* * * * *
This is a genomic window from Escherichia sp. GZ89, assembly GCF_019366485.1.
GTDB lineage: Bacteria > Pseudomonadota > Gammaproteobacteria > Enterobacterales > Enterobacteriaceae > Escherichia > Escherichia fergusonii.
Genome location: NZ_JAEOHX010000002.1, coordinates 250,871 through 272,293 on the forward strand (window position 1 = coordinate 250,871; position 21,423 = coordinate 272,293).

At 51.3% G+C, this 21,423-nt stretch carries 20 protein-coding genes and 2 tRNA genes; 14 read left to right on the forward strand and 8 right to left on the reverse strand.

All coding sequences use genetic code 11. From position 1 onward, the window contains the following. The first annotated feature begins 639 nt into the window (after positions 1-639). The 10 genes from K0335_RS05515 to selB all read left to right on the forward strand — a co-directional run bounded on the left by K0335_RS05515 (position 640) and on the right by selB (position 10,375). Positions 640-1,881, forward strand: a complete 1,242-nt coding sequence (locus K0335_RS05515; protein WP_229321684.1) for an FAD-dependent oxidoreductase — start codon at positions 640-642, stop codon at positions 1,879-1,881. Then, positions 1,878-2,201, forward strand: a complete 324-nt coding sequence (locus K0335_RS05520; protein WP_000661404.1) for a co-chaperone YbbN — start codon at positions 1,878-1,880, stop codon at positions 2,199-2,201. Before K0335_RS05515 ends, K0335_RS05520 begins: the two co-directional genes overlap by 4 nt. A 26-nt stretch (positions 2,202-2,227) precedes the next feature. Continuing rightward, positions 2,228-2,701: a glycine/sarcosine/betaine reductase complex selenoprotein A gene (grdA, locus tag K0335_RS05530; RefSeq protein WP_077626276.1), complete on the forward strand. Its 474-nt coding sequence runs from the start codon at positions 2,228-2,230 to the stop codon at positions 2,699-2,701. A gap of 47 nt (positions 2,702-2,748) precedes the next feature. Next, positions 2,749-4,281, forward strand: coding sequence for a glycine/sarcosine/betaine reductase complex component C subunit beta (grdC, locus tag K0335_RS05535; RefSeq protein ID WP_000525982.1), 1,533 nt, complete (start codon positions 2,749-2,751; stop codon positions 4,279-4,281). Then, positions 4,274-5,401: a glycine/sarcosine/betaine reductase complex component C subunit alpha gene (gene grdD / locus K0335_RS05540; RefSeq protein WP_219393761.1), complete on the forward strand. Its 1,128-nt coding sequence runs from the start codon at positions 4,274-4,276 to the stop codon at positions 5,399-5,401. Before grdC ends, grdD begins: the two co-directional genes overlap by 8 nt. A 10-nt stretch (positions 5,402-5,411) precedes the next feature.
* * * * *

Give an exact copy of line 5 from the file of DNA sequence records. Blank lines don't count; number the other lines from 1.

All coding sequences use genetic code 11. From position 1 onward, the window contains the following. The first annotated feature begins 639 nt into the window (after positions 1-639). The 10 genes from K0335_RS05515 to selB all read left to right on the forward strand — a co-directional run bounded on the left by K0335_RS05515 (position 640) and on the right by selB (position 10,375). Positions 640-1,881, forward strand: a complete 1,242-nt coding sequence (locus K0335_RS05515; protein WP_229321684.1) for an FAD-dependent oxidoreductase — start codon at positions 640-642, stop codon at positions 1,879-1,881. Then, positions 1,878-2,201, forward strand: a complete 324-nt coding sequence (locus K0335_RS05520; protein WP_000661404.1) for a co-chaperone YbbN — start codon at positions 1,878-1,880, stop codon at positions 2,199-2,201. Before K0335_RS05515 ends, K0335_RS05520 begins: the two co-directional genes overlap by 4 nt. A 26-nt stretch (positions 2,202-2,227) precedes the next feature. Continuing rightward, positions 2,228-2,701: a glycine/sarcosine/betaine reductase complex selenoprotein A gene (grdA, locus tag K0335_RS05530; RefSeq protein WP_077626276.1), complete on the forward strand. Its 474-nt coding sequence runs from the start codon at positions 2,228-2,230 to the stop codon at positions 2,699-2,701. A gap of 47 nt (positions 2,702-2,748) precedes the next feature. Next, positions 2,749-4,281, forward strand: coding sequence for a glycine/sarcosine/betaine reductase complex component C subunit beta (grdC, locus tag K0335_RS05535; RefSeq protein ID WP_000525982.1), 1,533 nt, complete (start codon positions 2,749-2,751; stop codon positions 4,279-4,281). Then, positions 4,274-5,401: a glycine/sarcosine/betaine reductase complex component C subunit alpha gene (gene grdD / locus K0335_RS05540; RefSeq protein WP_219393761.1), complete on the forward strand. Its 1,128-nt coding sequence runs from the start codon at positions 4,274-4,276 to the stop codon at positions 5,399-5,401. Before grdC ends, grdD begins: the two co-directional genes overlap by 8 nt. A 10-nt stretch (positions 5,402-5,411) precedes the next feature.